A Noble Gift: Organ Donation Awareness

As health and wellbeing remain top of mind during the pandemic, it seems this interest has driven our collective inclination to do good in the lives of others. At Penn Highlands, we’re grateful that our recent requests for blood donations have been met with enthusiastic response from healthy individuals in our communities (while patients’ blood needs remain ongoing). Supporters across our region have also donated to our Annual Giving Campaign, which will conclude in mid-February, in deeply meaningful ways.

Meanwhile, earlier this month, CORE—the Center for Organ Recovery and Education—reported that 2020 “was the second record-breaking year in a row for … organ, tissue and cornea donation in western Pennsylvania.” The organization stated that they facilitated 792 transplants for the year in Pennsylvania and West Virginia, which marked a 20-percent increase over 2019—that was 43 percent more heart transplants, 39 percent more liver transplants, and 15 percent more kidney transplants than the prior year.

This kind of altruism in our area needs continued encouragement, especially because the COVID-19 pandemic caused many Pennsylvania Department of Motor Vehicles branches to close for part of 2020, which lessened the opportunity for individuals to register their vehicles in the process that also enables them to register as organ donors. With 110,000 Americans needing organ donations and a new patient being added every 10 minutes to the national transplant waiting list—while only half of Pennsylvanians volunteer as organ donors—it’s critical for individuals to understand what their kindness can mean to another person. “To some recipients, they’re just so blessed to be able to continue with their lives,” says Debra Thomas, RN, BSN, MHA and chief nursing officer at Penn Highlands Brookville and PH Clearfield. “The numbers are astronomical—you don’t realize how many people are in need of organ donations until you look at the numbers.”

Thomas understands that need both professionally and personally. Several years ago, she was involved with the Penn Highlands CORE support group, and she’s also the aunt of Seth Astorino, a young man who underwent a living-donor kidney transplant in 2015 when his other aunt, MaryLou, provided him with her own kidney. In 2017, Astorino, who is a certified registered nurse practitioner, reflected on his experience as a recipient: “As a living donor, not only saved my life, but the cadaver kidney I would have gotten went to another patient on the list. In my eyes, she saved that person, too.”

Indeed a donor can have more significance than they might first realize, says Rhonda Chilson, RN, Penn Highlands Elk’s quality director and organ donation representative to the Hospitals and Healthsystem Association of Pennsylvania. “At Penn Highlands Elk, we just recently had a donor whose donation benefited 20 recipients,” Chilson shares. “We all need to think about what impact registering can have.”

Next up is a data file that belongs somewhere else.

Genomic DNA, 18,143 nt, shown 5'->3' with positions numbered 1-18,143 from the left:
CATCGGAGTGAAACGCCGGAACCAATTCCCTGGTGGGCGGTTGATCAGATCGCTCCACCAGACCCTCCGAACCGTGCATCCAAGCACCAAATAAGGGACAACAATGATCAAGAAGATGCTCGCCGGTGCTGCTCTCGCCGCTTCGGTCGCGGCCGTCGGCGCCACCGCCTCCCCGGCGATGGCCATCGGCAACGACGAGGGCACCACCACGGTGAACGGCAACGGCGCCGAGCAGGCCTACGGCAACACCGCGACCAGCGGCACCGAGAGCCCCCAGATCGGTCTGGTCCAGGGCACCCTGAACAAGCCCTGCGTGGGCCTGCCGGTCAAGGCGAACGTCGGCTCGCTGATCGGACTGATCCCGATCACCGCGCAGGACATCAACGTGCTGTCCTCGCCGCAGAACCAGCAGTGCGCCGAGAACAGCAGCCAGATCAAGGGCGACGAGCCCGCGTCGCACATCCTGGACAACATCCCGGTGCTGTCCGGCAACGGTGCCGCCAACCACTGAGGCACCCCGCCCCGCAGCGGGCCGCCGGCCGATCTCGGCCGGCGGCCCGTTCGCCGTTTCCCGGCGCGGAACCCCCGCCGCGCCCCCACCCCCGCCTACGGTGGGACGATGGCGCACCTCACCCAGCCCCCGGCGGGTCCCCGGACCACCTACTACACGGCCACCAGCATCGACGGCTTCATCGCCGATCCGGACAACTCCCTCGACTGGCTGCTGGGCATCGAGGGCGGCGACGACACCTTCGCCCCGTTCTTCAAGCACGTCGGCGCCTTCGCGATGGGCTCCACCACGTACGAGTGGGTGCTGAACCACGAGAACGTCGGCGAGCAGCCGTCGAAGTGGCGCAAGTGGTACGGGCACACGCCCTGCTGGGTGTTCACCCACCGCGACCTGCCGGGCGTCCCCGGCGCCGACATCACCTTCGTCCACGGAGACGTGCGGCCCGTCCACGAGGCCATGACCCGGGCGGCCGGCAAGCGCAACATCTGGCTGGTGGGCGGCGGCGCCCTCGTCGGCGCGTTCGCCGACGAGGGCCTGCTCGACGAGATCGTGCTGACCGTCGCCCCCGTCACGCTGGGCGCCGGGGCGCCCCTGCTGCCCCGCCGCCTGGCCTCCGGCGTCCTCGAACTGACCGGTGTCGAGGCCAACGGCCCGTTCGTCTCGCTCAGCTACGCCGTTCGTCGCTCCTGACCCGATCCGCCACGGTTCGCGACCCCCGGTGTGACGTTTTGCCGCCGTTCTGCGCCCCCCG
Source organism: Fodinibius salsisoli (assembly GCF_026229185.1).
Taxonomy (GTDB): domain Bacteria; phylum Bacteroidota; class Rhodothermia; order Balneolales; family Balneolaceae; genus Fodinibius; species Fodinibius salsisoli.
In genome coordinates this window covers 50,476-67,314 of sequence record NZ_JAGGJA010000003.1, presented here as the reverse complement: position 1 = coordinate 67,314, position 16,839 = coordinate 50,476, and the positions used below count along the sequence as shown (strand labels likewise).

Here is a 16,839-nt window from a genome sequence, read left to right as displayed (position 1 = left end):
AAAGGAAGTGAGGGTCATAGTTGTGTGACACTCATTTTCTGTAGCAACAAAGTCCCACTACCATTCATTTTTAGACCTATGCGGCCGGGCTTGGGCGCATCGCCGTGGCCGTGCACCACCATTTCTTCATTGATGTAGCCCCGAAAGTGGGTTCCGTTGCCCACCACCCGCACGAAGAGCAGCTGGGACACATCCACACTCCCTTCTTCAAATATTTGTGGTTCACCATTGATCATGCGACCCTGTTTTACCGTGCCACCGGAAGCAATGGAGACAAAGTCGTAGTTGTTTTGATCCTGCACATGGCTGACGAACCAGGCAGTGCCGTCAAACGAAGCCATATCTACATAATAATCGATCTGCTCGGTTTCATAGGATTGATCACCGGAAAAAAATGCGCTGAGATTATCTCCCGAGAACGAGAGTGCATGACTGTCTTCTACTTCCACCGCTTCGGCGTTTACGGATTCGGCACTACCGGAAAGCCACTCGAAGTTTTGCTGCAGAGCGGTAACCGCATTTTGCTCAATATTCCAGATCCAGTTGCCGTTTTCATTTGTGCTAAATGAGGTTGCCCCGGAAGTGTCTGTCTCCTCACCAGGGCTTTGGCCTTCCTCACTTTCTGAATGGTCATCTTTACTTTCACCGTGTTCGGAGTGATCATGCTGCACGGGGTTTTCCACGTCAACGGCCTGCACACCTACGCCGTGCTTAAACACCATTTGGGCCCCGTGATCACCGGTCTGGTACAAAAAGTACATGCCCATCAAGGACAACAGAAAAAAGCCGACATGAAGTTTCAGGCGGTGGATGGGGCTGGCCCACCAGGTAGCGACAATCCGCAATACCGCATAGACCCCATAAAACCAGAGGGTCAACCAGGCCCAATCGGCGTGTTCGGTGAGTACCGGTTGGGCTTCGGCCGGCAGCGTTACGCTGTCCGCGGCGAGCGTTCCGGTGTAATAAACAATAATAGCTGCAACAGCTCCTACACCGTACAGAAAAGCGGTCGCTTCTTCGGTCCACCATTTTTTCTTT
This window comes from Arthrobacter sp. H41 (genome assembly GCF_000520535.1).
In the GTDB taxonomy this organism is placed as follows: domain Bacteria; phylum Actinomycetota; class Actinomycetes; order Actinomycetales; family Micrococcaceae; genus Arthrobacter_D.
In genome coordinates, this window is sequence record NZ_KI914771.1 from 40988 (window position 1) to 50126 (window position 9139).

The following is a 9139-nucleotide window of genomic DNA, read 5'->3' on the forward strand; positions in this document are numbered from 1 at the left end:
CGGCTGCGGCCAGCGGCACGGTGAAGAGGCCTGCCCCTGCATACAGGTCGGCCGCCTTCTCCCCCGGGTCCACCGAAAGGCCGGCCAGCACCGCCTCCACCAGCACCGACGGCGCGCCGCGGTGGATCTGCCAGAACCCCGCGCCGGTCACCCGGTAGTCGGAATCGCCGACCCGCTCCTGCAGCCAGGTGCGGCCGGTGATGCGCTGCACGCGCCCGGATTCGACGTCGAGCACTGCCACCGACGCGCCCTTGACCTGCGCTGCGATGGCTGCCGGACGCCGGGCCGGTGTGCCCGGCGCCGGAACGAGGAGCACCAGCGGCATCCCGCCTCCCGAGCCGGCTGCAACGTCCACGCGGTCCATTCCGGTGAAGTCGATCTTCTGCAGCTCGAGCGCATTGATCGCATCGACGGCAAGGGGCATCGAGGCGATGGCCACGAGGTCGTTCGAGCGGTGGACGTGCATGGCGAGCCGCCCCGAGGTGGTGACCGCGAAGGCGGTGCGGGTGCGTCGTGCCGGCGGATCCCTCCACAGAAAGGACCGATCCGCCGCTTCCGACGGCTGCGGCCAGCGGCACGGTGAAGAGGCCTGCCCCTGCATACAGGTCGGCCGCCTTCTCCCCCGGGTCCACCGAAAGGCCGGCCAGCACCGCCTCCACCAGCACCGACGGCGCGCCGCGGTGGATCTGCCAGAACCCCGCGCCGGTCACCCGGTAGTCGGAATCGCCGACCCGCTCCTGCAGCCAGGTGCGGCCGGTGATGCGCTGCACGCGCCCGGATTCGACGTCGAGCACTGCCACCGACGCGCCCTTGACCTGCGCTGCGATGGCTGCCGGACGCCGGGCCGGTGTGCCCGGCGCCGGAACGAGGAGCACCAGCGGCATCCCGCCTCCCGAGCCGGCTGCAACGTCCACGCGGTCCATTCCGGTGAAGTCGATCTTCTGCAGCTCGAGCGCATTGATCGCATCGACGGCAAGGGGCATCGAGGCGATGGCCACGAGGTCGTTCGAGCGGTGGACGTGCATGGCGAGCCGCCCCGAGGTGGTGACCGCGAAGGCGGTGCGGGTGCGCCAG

With Pennsylvania Donor Day having taken place earlier this month and National Donor Day approaching on February 14 (because what says love more than giving life?), we’re sharing some insights from CORE.org to enlighten all of us about common beliefs related to organ donation:

  • While some people might believe becoming a registered organ donor means medical personnel won’t work hard to save their life in the case of an accident, CORE.org states: “The number-one priority is to save every life. Paramedics, nurses and doctors will do EVERYTHING possible to save your life. CORE is only notified after all life-saving efforts have failed.”
  • For anyone concerned that their funeral plans, such an as open casket, may be affected following organ donation, CORE.org assures us: “Organ and tissue donation will not interfere with traditional funeral arrangements such as an open casket. Doctors maintain the utmost respect for the donor and organs are removed in a routine operation similar to other types of surgeries.”
  • For any organ or tissue donor who prefers to remain anonymous, CORE.org explains that “a patient’s privacy is maintained for both donor families and recipients”—that is unless the family of the donor would like their loved one’s identity to be released to the recipient.
  • CORE.org also makes clear that factors like race, gender, or socioeconomics do not impact recipient priority. “A national computer network, maintained by the United Network for Organ Sharing (UNOS), matches organs according to height, weight and blood type, followed by medical urgency and then time accrued on the waiting list. Age, race, gender, religious affiliation or financial status are not factors that determine who receives a transplant.”

To easily register as an organ donor, visit www.CORE.org/register. And to learn how you can support patient care in our area, please visit us at www.phhealthcare.org/donate.